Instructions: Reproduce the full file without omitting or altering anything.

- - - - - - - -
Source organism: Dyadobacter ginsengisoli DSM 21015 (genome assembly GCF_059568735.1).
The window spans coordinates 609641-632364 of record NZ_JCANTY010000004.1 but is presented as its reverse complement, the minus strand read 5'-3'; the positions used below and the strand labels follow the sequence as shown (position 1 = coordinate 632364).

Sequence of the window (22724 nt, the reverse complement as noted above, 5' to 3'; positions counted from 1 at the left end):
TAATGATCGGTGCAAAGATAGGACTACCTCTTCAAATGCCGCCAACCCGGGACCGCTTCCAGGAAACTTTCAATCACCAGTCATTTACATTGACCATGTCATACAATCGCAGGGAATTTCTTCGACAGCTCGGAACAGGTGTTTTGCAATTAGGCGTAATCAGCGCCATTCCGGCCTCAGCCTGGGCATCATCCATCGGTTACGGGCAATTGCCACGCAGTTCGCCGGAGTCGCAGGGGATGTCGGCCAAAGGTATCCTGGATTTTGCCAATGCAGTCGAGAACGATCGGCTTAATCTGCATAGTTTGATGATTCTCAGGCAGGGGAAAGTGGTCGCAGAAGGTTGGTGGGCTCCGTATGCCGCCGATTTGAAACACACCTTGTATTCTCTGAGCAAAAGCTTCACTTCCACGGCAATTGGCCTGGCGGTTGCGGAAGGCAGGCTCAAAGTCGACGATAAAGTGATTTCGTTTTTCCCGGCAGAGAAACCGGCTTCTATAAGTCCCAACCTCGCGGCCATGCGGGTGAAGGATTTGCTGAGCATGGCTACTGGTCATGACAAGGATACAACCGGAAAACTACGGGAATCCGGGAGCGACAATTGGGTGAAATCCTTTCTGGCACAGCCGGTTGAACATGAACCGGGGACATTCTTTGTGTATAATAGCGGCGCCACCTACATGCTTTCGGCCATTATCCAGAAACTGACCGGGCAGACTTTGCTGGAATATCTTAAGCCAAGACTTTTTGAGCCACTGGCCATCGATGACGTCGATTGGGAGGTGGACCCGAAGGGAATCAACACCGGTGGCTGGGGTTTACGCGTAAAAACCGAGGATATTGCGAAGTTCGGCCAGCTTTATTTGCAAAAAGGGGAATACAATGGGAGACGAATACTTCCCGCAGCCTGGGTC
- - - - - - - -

Source organism: Dyadobacter ginsengisoli DSM 21015 (genome assembly GCF_059568735.1).
The window spans coordinates 609641-632364 of record NZ_JCANTY010000004.1 but is presented as its reverse complement, the minus strand read 5'-3'; the positions used below and the strand labels follow the sequence as shown (position 1 = coordinate 632364).

Sequence of the window (22724 nt, the reverse complement as noted above, 5' to 3'; positions counted from 1 at the left end):
TAATGATCGGTGCAAAGATAGGACTACCTCTTCAAATGCCGCCAACCCGGGACCGCTTCCAGGAAACTTTCAATCACCAGTCATTTACATTGACCATGTCATACAATCGCAGGGAATTTCTTCGACAGCTCGGAACAGGTGTTTTGCAATTAGGCGTAATCAGCGCCATTCCGGCCTCAGCCTGGGCATCATCCATCGGTTACGGGCAATTGCCACGCAGTTCGCCGGAGTCGCAGGGGATGTCGGCCAAAGGTATCCTGGATTTTGCCAATGCAGTCGAGAACGATCGGCTTAATCTGCATAGTTTGATGATTCTCAGGCAGGGGAAAGTGGTCGCAGAAGGTTGGTGGGCTCCGTATGCCGCCGATTTGAAACACACCTTGTATTCTCTGAGCAAAAGCTTCACTTCCACGGCAATTGGCCTGGCGGTTGCGGAAGGCAGGCTCAAAGTCGACGATAAAGTGATTTCGTTTTTCCCGGCAGAGAAACCGGCTTCTATAAGTCCCAACCTCGCGGCCATGCGGGTGAAGGATTTGCTGAGCATGGCTACTGGTCATGACAAGGATACAACCGGAAAACTACGGGAATCCGGGAGCGACAATTGGGTGAAATCCTTTCTGGCACAGCCGGTTGAACATGAACCGGGGACATTCTTTGTGTATAATAGCGGCGCCACCTACATGCTTTCGGCCATTATCCAGAAACTGACCGGGCAGACTTTGCTGGAATATCTTAAGCCAAGACTTTTTGAGCCACTGGCCATCGATGACGTCGATTGGGAGGTGGACCCGAAGGGAATCAACACCGGTGGCTGGGGTTTACGCGTAAAAACCGAGGATATTGCGAAGTTCGGCCAGCTTTATTTGCAAAAAGGGGAATACAATGGGAGACGAATACTTCCCGCAGCCTGGGTC